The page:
Sheehan: Instantly loved it. And insisted it had to be on the record. It's funny, because [lead singer] Eric Martin wasn't quite sure. I'm like, "Bro, come on. We've got to do this!" We didn't think of it as a hit - we just loved the song. So when we did it, we put it last on the record, thinking, "The record's over, the credits are running, this will be the final goodbye by the campfire at the end of the record. Everybody roast your marshmallows and sing along."

We never thought of it as a hit. If we would have known it was a hit, we would have released it first. I think it was the fourth release from that record. But I instantly loved it and it instantly had an appeal to me right away. I'm forever grateful that that song did what it did.

Songfacts: Are there any updates about the possibility of a David Lee Roth Eat 'Em and Smile-era band reunion?

Sheehan: Unfortunately, no. We haven't heard from Dave in a while. I hope he's doing well. If he changes his mind and decides to do some shows, I'm ready to go, and I think Steve and Gregg feel exactly the same way.

We have a great respect and love for Dave and what he did for us. And if he wants us to play, I'm ready to go. But I haven't heard anything at all, so we'll see what happens with that. There's no secret undercurrent thing going on that I'm not talking about. The fact of the matter is it's Dave's call. If he chooses to do so, I couldn't be happier.

In 2015, word got out that several members of the Eat 'Em and Smile-era David Lee Roth Band (Sheehan, guitarist Steve Vai, keyboardist Brett Tuggle, drummer Gregg Bissonette) were to reunite for a one-off performance at Lucky Strike Live in Hollywood with Steel Panther singer Michael Starr filling in for Mr. Roth. On the day of the show, word got out that Roth himself was going to handle the vocal duties that evening! It didn't go as planned.
Songfacts: How much rehearsal did you, Steve, Gregg, and Brett do for the aborted show at Lucky Strike Live in Hollywood back in 2015?

Sheehan: No rehearsal, no soundcheck, no nothing. That was the whole idea: We were just going to walk up and play without anything. So we didn't rehearse.

That particular jam was no pedals allowed, no nothing. That's why the jam is so great: You walk in, you get up on stage, you play, you get off, and the next band is up. There's no dicking around with pedals or adjusting the drum kit or setting stuff up, so the audience actually hears band after band after band, and it's fun and exciting.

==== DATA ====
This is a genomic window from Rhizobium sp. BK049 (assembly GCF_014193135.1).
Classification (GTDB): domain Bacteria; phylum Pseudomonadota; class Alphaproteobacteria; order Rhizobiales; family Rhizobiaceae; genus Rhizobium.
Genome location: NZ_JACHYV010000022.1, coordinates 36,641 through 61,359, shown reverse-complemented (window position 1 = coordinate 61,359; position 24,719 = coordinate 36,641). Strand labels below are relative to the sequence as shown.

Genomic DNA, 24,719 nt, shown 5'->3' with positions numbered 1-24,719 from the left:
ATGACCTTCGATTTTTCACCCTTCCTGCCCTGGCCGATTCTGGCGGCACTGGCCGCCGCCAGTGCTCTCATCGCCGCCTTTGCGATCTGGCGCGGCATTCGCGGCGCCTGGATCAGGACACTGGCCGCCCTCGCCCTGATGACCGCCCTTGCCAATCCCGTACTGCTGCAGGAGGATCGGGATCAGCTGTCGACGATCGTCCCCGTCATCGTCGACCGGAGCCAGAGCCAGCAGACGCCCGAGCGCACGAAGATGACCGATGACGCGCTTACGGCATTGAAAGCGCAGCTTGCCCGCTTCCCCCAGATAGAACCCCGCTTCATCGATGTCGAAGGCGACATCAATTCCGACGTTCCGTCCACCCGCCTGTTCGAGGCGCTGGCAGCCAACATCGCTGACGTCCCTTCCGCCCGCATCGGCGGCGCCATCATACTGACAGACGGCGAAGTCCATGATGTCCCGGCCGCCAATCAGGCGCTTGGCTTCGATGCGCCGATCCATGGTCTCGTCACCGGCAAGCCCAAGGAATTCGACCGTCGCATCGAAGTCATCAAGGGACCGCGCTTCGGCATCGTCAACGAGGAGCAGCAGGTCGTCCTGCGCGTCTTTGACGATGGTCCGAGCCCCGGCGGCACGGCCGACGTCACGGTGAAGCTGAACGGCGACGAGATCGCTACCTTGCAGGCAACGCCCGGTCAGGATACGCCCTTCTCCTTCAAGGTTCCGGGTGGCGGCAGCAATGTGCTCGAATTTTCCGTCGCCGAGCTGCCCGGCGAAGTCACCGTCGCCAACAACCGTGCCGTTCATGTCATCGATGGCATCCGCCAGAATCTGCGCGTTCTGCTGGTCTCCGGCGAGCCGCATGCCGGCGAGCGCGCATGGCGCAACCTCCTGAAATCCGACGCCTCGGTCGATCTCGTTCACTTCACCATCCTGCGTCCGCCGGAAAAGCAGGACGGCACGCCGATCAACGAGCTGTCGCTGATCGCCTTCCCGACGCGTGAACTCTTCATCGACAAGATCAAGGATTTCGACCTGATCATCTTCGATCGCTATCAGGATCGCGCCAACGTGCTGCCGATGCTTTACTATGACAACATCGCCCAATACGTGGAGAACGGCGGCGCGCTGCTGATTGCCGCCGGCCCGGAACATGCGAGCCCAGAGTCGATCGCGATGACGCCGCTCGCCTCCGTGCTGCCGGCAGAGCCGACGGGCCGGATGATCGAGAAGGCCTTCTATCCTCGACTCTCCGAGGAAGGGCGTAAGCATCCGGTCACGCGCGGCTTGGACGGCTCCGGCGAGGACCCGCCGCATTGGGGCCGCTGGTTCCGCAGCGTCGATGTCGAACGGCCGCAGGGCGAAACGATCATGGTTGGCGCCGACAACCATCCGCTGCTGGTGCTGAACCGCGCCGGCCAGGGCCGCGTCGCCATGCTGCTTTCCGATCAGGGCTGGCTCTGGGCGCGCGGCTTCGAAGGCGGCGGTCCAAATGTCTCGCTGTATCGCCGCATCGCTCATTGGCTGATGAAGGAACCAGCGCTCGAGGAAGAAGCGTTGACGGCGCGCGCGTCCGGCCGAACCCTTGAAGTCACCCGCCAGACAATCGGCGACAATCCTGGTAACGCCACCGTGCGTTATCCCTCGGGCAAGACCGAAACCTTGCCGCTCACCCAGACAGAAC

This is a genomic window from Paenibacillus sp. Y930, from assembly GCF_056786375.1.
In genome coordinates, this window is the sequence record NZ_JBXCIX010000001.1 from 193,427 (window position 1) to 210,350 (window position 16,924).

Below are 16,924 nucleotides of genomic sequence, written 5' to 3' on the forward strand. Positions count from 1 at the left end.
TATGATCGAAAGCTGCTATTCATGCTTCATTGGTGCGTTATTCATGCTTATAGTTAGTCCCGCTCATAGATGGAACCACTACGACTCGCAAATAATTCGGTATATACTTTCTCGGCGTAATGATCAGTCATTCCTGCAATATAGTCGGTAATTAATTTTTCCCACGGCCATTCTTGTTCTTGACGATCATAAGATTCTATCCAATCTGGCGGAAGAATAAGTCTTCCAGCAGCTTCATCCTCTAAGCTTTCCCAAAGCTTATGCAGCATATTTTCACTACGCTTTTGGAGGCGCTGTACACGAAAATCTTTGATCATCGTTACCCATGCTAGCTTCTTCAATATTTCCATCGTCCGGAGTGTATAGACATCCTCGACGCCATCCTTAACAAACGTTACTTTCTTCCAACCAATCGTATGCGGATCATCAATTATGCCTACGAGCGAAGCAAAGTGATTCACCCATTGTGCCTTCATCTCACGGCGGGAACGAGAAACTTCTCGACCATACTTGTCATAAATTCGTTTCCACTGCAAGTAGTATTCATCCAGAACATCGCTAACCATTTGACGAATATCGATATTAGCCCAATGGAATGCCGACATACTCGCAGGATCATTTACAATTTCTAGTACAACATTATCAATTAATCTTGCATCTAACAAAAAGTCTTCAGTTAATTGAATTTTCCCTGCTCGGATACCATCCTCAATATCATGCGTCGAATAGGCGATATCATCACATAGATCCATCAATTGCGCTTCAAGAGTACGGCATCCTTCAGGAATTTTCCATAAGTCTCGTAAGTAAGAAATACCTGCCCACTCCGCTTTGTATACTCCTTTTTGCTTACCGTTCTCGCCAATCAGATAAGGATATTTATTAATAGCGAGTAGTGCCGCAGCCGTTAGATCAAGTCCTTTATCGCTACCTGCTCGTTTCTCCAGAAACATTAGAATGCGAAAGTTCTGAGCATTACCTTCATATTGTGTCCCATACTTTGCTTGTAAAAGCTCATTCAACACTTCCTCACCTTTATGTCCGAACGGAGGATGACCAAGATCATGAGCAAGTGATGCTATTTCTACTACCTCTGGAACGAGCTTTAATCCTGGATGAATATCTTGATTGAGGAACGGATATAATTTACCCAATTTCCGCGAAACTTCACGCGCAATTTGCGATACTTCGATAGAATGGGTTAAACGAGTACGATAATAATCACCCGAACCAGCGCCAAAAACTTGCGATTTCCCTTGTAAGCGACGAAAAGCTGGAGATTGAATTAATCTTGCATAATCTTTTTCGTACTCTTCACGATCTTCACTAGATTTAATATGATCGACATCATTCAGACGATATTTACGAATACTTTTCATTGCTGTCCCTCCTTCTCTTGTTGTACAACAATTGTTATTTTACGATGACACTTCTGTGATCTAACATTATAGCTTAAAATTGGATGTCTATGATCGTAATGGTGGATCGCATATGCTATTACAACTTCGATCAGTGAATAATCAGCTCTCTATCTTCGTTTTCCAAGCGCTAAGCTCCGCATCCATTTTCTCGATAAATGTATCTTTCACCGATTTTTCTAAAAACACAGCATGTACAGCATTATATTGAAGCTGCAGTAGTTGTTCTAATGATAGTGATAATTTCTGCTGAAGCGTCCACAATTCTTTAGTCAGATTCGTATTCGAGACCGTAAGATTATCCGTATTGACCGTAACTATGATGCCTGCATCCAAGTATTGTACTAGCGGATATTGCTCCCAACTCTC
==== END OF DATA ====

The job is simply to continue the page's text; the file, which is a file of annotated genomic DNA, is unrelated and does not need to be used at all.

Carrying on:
We thought that was a proper challenge for the Eat 'Em and Smile band - to just step up on stage and play it like men, and do the real thing without having to fool around with gear and soundcheck. Unfortunately, the fire department shut us down. Me and Steve were on stage, behind the curtain, ready to go when the fire department came in. No rehearsal, no practice, no nothing.

Songfacts: Did you know beforehand that Dave was going to show up?

Sheehan: Originally, we asked and we didn't hear from him, but about three days before the thing, Dave called back and said, "Yeah, let's do it!"

We had to keep it a secret, but people started to put two and two together and figured it out. The club holds about... legally it's 600, but they'll allow 700-725 and the fire department will look the other way. But there were about 1,200 people in there and a line all the way down the street and around the corner on Hollywood Boulevard. So probably a total of about 3,000 people had showed up, and 1,200 got in the club.

Somebody got wise to it, because it was dangerous. People were jammed in there, so the fire department came in and said, "Nope. Shut the whole thing down and everybody out." In retrospect, they probably did the right thing. If something would have happened, it could have been one of the worst catastrophes in the history of show business.

The club I don't believe did the right thing by allowing so many people in. Everybody had a friend of a friend and they all wanted to get in. I know people that were there, and they said they couldn't even put their arms out - they were jammed in like sardines. It was dangerous. So in the end, it was probably - sad as it is - wise to shut it down.

Songfacts: Looking back throughout your career, which material was the most difficult to play?

Sheehan: "To Be With You," a song like that is challenging because it's sparse and you're under the microscope. Every note counts. It's a challenging piece of music to play right and do it consistently. Other than that, there's been a lot of stuff that is tough to play and took me time to work it out.

Some of the stuff I did with Steve Vai on his Real Illusions record, there are some tough lines. And Steve insisted that I do that same fingering with my left hand that he did, so I had to go back and re-adjust. Some of the Niacin stuff was tough because there were keyboard lines I had to do on bass. I had to jump through some hoops of fire to figure out fingerings and finger patterns to get those lines to land and pop in the right place.

July 20, 2017
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Photos 2,4: William Hames